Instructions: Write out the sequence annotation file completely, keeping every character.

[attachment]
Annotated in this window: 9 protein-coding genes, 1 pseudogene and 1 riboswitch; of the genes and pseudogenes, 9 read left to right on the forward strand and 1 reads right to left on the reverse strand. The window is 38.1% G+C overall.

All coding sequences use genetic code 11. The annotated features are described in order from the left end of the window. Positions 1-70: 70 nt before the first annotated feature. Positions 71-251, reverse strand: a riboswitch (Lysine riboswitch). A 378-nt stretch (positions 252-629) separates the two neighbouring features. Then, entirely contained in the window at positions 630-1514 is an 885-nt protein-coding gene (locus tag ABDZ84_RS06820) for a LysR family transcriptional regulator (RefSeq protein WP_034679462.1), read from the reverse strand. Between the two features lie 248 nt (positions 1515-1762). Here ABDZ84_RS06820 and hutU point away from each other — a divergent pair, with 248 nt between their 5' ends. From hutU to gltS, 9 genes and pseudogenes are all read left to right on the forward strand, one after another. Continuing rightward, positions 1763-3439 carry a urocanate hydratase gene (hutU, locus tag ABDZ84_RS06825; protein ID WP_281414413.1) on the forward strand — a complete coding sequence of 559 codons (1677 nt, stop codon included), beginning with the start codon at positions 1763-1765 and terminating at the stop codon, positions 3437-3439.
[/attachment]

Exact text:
Annotated in this window: 9 protein-coding genes, 1 pseudogene and 1 riboswitch; of the genes and pseudogenes, 9 read left to right on the forward strand and 1 reads right to left on the reverse strand. The window is 38.1% G+C overall.

All coding sequences use genetic code 11. The annotated features are described in order from the left end of the window. Positions 1-70: 70 nt before the first annotated feature. Positions 71-251, reverse strand: a riboswitch (Lysine riboswitch). A 378-nt stretch (positions 252-629) separates the two neighbouring features. Then, entirely contained in the window at positions 630-1514 is an 885-nt protein-coding gene (locus tag ABDZ84_RS06820) for a LysR family transcriptional regulator (RefSeq protein WP_034679462.1), read from the reverse strand. Between the two features lie 248 nt (positions 1515-1762). Here ABDZ84_RS06820 and hutU point away from each other — a divergent pair, with 248 nt between their 5' ends. From hutU to gltS, 9 genes and pseudogenes are all read left to right on the forward strand, one after another. Continuing rightward, positions 1763-3439 carry a urocanate hydratase gene (hutU, locus tag ABDZ84_RS06825; protein ID WP_281414413.1) on the forward strand — a complete coding sequence of 559 codons (1677 nt, stop codon included), beginning with the start codon at positions 1763-1765 and terminating at the stop codon, positions 3437-3439.